Marion County schools cracking down on truancy

Marion County schools cracking down on truancy

May 21st, 2009 by Chloé Morrison in News

A juvenile court judge in Marion County recently sentenced the mother of a Whitwell Elementary School second grader to 48 hours in jail for not getting her child to school.

School leaders said they are forced to crack down on parents of truant students, because federal law requires schools to have high attendance rates.

"A couple of years ago, we partnered with the local judges and drafted some policies to reflect the requirements of No Child Left Behind," Marion County Director of Schools Mark Griffith said. "It all goes back to No Child Left Behind. These schools are under enormous pressure."

The federal No Child Left Behind Act requires that schools and systems make "Adequate Yearly Progress" every year by meeting benchmarks in areas ranging from test scores to attendance.

"We have to meet a benchmark of 93 percent (attendance rate) for the school and for the system," said Mack Reeves, Marion County Schools' director of student services.

Other area school systems also are taking action to prevent truancy.

In neighboring Hamilton County, parents soon may be required to perform community service if their children habitually are truant. On Wednesday, the nine-member County Commission unanimously approved a resolution giving Mayor Claude Ramsey the authority to approve the plan.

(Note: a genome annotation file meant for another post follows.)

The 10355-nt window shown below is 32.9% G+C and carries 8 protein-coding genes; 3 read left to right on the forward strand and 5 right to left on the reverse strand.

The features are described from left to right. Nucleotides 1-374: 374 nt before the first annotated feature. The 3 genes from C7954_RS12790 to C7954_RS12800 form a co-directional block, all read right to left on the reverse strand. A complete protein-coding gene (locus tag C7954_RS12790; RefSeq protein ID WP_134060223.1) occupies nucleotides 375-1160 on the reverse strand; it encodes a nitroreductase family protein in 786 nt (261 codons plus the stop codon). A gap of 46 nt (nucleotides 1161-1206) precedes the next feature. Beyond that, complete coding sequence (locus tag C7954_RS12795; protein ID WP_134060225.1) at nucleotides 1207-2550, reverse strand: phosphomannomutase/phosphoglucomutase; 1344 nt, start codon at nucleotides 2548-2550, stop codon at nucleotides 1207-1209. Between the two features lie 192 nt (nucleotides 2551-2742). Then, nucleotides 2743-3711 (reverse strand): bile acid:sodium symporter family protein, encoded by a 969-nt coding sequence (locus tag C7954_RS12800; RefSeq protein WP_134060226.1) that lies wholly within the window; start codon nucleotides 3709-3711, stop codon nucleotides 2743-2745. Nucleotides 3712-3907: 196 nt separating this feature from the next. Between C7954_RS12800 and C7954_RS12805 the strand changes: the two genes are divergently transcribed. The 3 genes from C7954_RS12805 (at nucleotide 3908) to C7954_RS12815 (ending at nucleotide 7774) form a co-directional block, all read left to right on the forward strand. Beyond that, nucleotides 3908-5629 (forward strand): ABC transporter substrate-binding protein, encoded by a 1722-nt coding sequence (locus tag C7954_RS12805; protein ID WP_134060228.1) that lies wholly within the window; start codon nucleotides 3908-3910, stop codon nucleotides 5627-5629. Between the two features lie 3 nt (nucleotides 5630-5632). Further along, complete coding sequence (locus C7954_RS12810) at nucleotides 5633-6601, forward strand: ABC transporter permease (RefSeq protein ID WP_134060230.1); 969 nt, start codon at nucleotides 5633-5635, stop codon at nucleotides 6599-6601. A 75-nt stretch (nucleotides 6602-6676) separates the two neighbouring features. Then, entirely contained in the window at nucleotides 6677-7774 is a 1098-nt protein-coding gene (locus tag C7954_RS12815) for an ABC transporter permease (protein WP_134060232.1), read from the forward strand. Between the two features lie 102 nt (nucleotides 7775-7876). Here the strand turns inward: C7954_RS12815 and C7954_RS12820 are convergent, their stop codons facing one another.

In Northwest Georgia, school officials work with parents and students to discover and correct the cause of truancy before taking the issue to courts.

If the problem is not corrected, a complaint against the student can be filed in juvenile court or against the child's parents in magistrate court, Georgia school officials said.

Juvenile Court Judge Jay Blevins recently sentenced Heather Stewart to hours in jail for not getting her second grader to school. Judge Blevins said he gave Mrs. Stewart an opportunity to defend herself and bring in doctors' notes that she said accounted for some of her child's absences. Ultimately, her excuses were not legitimate, he said.

"The only option I had was to sentence her to jail time to show her how serious the board is about this," Judge Blevins said.

Mrs. Stewart could not be reached for comment.

Both the Marion County school system and Whitwell Elementary School are in compliance with federal requirements, according to the state report card.

Mr. Reeves and Judge Blevins said that system policies have helped increase attendance.

Every time a student is absent, an assistant principal makes contact with a parent, Mr. Reeves said. If a student continuously is absent, the parent is called to meet with a truancy board.

"We talk to them and put a plan together (to correct the problem)," Mr. Griffith said. "It could be an issue of transportation; it could be an issue of buying an alarm clock."

In addition to the need to comply with the No Child Left Behind Act, absences affect learning, school officials said.

"Teaching and learning - that is what it is focused around," Mr. Griffith said. "Students can't learn if they are not in school."